Part I of a four-part series on Harvard’s incoming Class of 2017, based on data collected by The Crimson in an online survey conducted in the month of August. Part II ran on Wednesday, Part III ran on Thursday, and Part IV of the series will run on Friday.
Men in Harvard’s incoming Class of 2017 expect to earn far more money after graduation than their female classmates expect to earn, according to a Crimson survey of the freshman class that arrived on campus last week.
While 48 percent of males expect to earn more than $70,000 in their first year after college, only 28 percent of females predicted they will earn more than $70,000.
The gap was also pronounced within lower and high expected income brackets. Thirteen percent of female respondents and 6 percent of male respondents said that they expect their first post-graduation job to earn them less than $30,000 per year. Nine percent of male respondents said they expected to earn more than $110,000, but only 3 percent of females indicated such high anticipated earnings.
The Crimson conducted an email survey of the freshman class from Aug. 5 to Aug. 28, and 1,311 incoming students responded—nearly 80 percent of the Class of 2017—although not all of them completed the survey. Questions covered demographics, college admissions, and attitudes and experiences related to studying, cheating, extracurricular activities, sex, drugs, mental health, politics, religion, and technology. We assume that a random sample of students responded to the survey and consequently ignore any selection bias.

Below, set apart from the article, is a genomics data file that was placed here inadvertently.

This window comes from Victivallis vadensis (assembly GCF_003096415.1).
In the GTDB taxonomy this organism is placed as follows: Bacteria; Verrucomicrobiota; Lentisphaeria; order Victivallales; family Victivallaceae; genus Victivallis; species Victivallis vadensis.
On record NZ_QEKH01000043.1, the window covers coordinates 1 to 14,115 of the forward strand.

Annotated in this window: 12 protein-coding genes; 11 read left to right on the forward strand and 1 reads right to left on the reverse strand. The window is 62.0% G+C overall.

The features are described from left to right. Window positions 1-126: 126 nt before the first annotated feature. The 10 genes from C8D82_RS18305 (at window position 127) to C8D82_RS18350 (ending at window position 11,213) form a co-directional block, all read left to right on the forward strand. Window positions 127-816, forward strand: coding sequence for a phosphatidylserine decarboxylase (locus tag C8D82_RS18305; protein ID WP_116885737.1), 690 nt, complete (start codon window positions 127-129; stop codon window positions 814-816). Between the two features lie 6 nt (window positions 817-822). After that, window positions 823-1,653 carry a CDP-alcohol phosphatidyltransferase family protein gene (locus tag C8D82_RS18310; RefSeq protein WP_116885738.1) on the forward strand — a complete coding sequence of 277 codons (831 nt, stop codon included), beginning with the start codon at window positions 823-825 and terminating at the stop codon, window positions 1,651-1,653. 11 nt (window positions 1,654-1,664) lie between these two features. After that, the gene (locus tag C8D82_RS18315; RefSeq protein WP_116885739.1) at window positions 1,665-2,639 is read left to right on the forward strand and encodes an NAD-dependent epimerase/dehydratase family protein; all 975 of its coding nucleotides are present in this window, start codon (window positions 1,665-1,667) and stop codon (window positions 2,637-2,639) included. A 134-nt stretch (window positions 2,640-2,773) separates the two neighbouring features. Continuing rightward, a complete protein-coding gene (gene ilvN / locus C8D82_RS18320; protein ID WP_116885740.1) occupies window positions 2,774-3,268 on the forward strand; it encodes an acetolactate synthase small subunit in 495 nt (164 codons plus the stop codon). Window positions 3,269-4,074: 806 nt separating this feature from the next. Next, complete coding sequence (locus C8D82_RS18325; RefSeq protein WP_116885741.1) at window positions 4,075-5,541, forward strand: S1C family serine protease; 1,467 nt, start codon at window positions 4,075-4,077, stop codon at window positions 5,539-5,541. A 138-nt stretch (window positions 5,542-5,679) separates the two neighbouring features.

WHO THEY ARE
Every year, the College touts the racial and geographic diversity of its admitted class. And largely, the results of The Crimson’s freshman survey align with the demographic data reported by the College.
Respondents were evenly split by gender. Sixty-two percent reported that they were white, 25 percent said they were Asian, and Latino and African-American students accounted for 11 and 10 percent of the class, respectively, with some students identifying as multiple ethnicities.
Most freshmen said that they were either the oldest or youngest child in their family, while 16 percent said that they were middle children. Sixteen percent said they did not have siblings.
Ninety percent of freshmen said that they identify as heterosexual, 4 percent said they identify as homosexual, 2 percent said they were bisexual, and 3 percent said they were “questioning.”
Of those respondents who identified as homosexual or bisexual, most said that they had come out sometime during high school, while about 18 percent reported doing so during middle school and 22 percent this past summer.
Recruited athletes make up 12 percent of the class, according to the survey, while another 9 percent of non-recruited freshmen said that they planned to walk on to a varsity team. Men were somewhat more likely to say they were a recruited athlete than women.
Recruited athletes were far more likely to say they identified as heterosexual than as another orientation. Only three recruited athletes said they were homosexual, bisexual, questioning, or other.
Recruited athletes, according to the survey, are also disproportionately white and African-American.
WHERE THEY’RE FROM